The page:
Traditional usage of this plant for medicinal purposes includes for the treatment of cognitive dysfunction, epilepsy, insomnia, rheumatism, gout, dyspepsia[1] as well as an abortifacient and depurative[5] while the oil has also been used as a massage oil for the medicinal treatment of arthritis and inflammatory skin conditions.[2] Although not traditionally used for these purposes, the seeds have been reported to be thermogenic, aphrodisiac, cardiotonic, and diuretic.[5]

The seeds are reported to be bitter in taste and hot in potency.[1]

Celastrus paniculatus appears to be a renowned plant of which the seeds (from within the fruits) are recommended for promotion of healthy cognition and nootropic purposes among other usages; the seeds are commonly made into an oil for usage either orally or as a massage oil

1.2. Composition

  • The sequesterpene alkaloids Celastrine and Celastrol (0.15% of arils)[5] as well as Celapanin, Celapanigin, and Celapagin[5]

  • Paniculatin and paniculatadiol (seed oil)[5][6]

  • Malkanguniol (a major consituent of the seed oil)[7]

  • Pristimerin[5]

  • Zeylasterone and Zeylasteral (bark extract)[5]

  • β-dihydroagarofuranoid sesquiterpenes[8]

  • Polyalcohol A-D[7] and the polyalcohol Dulcitol (flowers)[5]

  • Sequesterpene polyol esters such as Angulatueoid C, found in the chloroform extract and involved in intestinal relaxation[9][10]

  • β-sitosterol[5]

  • β-amyrin[5]

The composition of celastrus paniculatus appears to be relatively unknown at this point in time and the main bioactive is also not known. That being said, the classes of molecules most predominant in this plant appear to be the sequesterpene alkaloids and polyalcohols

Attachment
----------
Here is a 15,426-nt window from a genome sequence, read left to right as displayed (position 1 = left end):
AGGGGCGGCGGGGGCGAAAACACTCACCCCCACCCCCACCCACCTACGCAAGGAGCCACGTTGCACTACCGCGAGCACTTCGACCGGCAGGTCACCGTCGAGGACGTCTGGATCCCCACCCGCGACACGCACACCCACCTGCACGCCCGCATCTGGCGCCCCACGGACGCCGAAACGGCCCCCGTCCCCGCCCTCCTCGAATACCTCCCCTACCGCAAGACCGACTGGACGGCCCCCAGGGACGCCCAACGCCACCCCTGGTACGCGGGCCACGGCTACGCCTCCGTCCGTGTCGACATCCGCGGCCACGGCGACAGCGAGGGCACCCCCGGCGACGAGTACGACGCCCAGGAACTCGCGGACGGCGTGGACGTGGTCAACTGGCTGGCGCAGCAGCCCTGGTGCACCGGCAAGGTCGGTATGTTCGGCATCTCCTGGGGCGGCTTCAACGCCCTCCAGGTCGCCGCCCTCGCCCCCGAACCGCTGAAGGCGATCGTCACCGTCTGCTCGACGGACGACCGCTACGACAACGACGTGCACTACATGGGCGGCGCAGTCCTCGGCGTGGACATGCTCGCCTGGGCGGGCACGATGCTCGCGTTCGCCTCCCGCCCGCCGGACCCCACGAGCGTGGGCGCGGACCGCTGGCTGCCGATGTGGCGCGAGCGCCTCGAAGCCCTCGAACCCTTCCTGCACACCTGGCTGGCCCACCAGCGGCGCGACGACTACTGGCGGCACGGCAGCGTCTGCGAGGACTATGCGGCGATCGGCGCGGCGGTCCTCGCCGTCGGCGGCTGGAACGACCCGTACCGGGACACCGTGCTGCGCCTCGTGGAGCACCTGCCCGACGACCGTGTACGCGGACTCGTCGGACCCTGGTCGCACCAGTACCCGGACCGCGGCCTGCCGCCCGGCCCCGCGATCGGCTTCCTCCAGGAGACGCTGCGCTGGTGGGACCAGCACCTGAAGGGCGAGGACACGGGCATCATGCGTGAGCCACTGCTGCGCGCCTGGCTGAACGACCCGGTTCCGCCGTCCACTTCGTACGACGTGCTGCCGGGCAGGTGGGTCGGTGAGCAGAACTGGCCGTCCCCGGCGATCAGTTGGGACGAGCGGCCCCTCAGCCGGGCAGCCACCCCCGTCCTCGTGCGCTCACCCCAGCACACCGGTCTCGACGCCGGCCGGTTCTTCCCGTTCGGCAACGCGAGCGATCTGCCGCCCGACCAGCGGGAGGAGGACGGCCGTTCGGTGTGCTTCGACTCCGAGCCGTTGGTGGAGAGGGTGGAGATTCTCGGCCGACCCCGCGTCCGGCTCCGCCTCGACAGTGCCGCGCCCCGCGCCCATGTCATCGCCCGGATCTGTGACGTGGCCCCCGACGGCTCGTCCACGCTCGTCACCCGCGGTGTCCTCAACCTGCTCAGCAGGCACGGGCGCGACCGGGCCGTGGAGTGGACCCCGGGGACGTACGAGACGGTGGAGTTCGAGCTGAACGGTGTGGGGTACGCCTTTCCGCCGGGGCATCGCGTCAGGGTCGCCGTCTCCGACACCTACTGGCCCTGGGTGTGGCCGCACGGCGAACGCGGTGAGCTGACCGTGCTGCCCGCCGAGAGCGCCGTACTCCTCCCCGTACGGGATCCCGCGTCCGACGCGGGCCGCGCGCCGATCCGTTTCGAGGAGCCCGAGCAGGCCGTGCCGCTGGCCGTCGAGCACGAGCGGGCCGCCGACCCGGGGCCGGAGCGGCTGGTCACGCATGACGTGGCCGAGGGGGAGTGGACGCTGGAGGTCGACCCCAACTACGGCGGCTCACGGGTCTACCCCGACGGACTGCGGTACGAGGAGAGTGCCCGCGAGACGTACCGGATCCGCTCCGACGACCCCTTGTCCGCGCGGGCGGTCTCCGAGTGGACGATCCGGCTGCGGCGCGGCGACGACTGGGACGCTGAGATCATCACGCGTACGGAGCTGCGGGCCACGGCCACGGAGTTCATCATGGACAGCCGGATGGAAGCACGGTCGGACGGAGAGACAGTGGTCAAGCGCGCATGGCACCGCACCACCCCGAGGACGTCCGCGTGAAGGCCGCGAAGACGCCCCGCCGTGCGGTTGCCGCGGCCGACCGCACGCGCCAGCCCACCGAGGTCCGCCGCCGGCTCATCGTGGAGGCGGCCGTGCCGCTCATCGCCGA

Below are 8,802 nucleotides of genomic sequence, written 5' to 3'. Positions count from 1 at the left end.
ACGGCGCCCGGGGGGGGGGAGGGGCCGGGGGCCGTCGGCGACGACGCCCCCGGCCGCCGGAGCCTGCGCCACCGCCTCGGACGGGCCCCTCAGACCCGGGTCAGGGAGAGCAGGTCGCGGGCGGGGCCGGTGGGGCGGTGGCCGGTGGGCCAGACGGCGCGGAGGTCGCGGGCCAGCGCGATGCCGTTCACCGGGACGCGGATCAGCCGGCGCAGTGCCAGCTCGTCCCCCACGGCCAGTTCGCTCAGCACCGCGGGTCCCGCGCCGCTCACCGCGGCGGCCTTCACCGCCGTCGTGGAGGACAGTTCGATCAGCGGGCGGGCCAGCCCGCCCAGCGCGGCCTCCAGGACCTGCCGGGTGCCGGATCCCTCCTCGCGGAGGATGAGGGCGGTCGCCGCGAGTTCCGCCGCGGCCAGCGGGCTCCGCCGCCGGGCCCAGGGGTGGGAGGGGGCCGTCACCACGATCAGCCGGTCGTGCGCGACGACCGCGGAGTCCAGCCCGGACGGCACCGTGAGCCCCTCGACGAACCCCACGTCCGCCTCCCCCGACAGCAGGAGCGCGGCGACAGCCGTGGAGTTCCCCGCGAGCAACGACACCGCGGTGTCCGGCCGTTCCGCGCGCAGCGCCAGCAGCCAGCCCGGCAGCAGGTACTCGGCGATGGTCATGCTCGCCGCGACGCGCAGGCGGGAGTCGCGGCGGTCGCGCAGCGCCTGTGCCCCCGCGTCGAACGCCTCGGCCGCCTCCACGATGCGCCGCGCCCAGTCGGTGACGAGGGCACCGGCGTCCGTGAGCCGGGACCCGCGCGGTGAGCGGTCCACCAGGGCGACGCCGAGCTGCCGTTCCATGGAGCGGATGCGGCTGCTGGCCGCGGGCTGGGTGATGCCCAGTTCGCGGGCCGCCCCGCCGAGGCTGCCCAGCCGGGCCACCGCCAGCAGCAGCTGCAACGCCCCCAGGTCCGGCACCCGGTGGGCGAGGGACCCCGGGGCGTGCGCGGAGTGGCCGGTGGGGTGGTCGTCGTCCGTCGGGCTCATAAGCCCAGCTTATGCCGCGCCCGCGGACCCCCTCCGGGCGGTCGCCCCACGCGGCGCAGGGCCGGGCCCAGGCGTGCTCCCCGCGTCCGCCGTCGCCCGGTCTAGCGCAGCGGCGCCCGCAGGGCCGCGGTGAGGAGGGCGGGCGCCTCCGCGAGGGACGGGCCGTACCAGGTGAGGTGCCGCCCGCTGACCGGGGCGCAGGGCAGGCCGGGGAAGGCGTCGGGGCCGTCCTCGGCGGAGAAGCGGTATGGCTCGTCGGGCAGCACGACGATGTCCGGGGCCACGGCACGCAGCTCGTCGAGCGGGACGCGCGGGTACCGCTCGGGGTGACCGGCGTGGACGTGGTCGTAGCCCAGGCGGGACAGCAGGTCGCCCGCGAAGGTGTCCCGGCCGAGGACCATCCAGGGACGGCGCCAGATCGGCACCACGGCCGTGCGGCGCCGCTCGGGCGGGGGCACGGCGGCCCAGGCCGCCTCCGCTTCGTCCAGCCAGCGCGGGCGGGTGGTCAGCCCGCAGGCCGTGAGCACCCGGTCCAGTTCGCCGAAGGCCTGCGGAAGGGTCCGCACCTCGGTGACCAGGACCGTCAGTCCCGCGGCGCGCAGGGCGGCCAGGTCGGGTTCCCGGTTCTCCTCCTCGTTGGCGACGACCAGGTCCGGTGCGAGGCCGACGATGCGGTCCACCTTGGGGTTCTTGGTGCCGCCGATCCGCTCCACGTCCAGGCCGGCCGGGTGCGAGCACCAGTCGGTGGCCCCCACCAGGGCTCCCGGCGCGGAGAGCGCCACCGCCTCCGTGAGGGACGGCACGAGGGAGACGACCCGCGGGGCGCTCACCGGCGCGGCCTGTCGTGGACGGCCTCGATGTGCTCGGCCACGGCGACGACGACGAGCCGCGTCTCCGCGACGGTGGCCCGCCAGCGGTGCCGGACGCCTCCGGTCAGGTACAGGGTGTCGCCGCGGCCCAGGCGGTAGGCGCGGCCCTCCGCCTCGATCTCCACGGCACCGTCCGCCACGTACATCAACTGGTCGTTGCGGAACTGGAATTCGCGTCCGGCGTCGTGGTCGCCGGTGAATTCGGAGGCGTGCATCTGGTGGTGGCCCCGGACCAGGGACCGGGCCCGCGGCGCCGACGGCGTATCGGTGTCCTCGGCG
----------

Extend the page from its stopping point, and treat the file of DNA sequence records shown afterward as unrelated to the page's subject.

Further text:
2.1. Cholinergic Neurotransmission

A water extract from the seeds of Celastrus paniculatus, in a mouse (350-1,050mg/kg oral intake) and rat (500-1,500mg/kg) model of sodium nitrite induced amnesia, can inhibit acetylcholinesterase (increased during amnesia) by 13.17-19.33%, whereas the reference drug of 100mg/kg Piracetam inhibited it by 24.2%.[11] Elsewhere in a model of aluminum toxicity, Celastrus Oil is able to preserve the otherwise declining concentrations of acetylcholinesterase.[12]

In vitro, water extracts of the seeds failed to inhibit acetylcholinesterase at a concentration of 1µg/mL (a concentration where neuroprotection was observed)[13] and ethanolic and seed oils also fail;[4] chronic ingestion (14 days) of the seed oil at a dose able to prevent scopolamine induced amnesia did not alter cholinergic neurotransmission nor acetylcholinesterase activity.[14]

Although an indirect preservation of acetylcholinesterase concentrations has been noted secondary to neuroprotection, there does not appear to be any inherent alterations in acetylcholinesterase nor cholinergic activity with supplementation of celastrus paniculatus to rodents